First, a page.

Class act? That's a cruel joke

Jun 09, 2011

India's education system is staggeringly huge. Its 300 million students and 6.5 million teachers could make up the world's fourth largest country. In this otherwise sleepy behemoth, far-reaching changes have been taking place in recent years.


Enrolment in primary classes is touching 100%. Over 120 million kids are getting free mid-day meals at school. The literacy rate has increased to almost 75%. The right to education has been enshrined as a law. There has been a surge of interest and attention towards education, largely because people no longer are willing to let their children stagnate in backwardness. Education is increasingly being seen as the door to a better life.

This momentum and the accompanying euphoria, however, hide a stark truth that many are unable to see: that the education system continues to suffer from four great divides. These are — ruralurban, men-women, rich-poor and between castes. These divides are built into the system. As a result, vast millions on the wrong side of these divides are denied the benefits of modern education, their dream of prosperity crushed.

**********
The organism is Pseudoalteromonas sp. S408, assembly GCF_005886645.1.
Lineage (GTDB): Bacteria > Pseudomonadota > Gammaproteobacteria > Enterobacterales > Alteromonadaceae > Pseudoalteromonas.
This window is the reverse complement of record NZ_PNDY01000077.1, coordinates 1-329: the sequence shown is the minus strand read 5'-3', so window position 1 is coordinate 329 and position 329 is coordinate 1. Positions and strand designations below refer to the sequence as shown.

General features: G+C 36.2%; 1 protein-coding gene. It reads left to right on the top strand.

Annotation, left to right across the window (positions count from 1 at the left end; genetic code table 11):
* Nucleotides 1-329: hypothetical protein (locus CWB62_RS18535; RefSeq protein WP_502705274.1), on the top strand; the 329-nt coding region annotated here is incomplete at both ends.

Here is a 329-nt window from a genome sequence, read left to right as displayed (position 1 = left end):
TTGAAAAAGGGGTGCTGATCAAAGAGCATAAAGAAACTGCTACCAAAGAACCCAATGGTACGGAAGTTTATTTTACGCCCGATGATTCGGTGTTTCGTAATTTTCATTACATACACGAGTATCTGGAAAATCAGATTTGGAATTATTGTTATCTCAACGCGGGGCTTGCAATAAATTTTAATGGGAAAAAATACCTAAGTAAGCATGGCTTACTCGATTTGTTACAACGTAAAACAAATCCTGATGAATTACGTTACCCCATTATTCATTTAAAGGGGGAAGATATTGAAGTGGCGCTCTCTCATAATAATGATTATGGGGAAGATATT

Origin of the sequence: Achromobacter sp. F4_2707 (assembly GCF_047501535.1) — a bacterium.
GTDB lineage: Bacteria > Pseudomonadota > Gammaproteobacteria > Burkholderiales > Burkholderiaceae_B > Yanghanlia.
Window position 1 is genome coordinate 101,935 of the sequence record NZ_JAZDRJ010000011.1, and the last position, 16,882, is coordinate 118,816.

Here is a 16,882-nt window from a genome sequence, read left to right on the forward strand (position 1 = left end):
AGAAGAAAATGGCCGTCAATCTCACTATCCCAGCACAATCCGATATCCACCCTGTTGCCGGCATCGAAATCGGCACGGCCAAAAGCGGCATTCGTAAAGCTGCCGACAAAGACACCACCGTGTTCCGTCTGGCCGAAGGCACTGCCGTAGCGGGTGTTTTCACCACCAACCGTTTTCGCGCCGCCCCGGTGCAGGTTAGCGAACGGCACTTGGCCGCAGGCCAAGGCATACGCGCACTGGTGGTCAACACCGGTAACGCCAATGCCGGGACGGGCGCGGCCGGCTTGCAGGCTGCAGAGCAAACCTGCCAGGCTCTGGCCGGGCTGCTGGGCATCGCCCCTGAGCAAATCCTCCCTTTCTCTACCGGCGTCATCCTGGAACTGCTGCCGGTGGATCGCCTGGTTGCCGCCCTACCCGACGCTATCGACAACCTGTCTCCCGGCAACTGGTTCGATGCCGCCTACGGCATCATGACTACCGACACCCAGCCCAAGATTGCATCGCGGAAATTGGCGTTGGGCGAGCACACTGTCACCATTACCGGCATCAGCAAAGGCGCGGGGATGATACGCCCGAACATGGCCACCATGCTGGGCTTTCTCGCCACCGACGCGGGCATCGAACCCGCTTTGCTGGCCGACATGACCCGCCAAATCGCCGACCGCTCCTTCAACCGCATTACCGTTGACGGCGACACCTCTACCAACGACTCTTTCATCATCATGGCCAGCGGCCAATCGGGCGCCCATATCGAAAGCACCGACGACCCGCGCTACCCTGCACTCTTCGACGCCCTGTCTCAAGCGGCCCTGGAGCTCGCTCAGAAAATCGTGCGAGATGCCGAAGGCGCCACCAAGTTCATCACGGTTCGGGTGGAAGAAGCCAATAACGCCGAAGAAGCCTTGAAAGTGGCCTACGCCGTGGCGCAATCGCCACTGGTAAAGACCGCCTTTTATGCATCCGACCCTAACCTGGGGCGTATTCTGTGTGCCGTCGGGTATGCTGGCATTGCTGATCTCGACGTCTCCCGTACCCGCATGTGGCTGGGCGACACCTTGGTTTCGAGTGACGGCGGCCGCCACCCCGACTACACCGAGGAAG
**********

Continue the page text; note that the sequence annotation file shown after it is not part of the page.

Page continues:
DALITS AND TRIBALS

Take the case of scheduled castes and tribes. They account for about a quarter of the population. Recent years have seen an intense urge in them to get educated. At the elementary (Class VIII) level, gross
enrolment ratios, that is, the ratio of those enrolled to the total number of children in the 6-14 year age group, have increased at a faster rate for dalits and tribals than for other sections.

But look beyond the elementary level and you see a grim picture. The drop-out rate for dalits is about 53% and for tribals a staggering 63%. This is way above the average for the country, which is 43%, in itself a pretty high figure. In some large states like Uttar Pradesh, Bihar, and Rajasthan, over 50% of dalit children do not go beyond Class V. In other words, vulnerable sections like dalits and tribals, who are also among the poorest, are not able to continue educating their children.

By Subodh Varma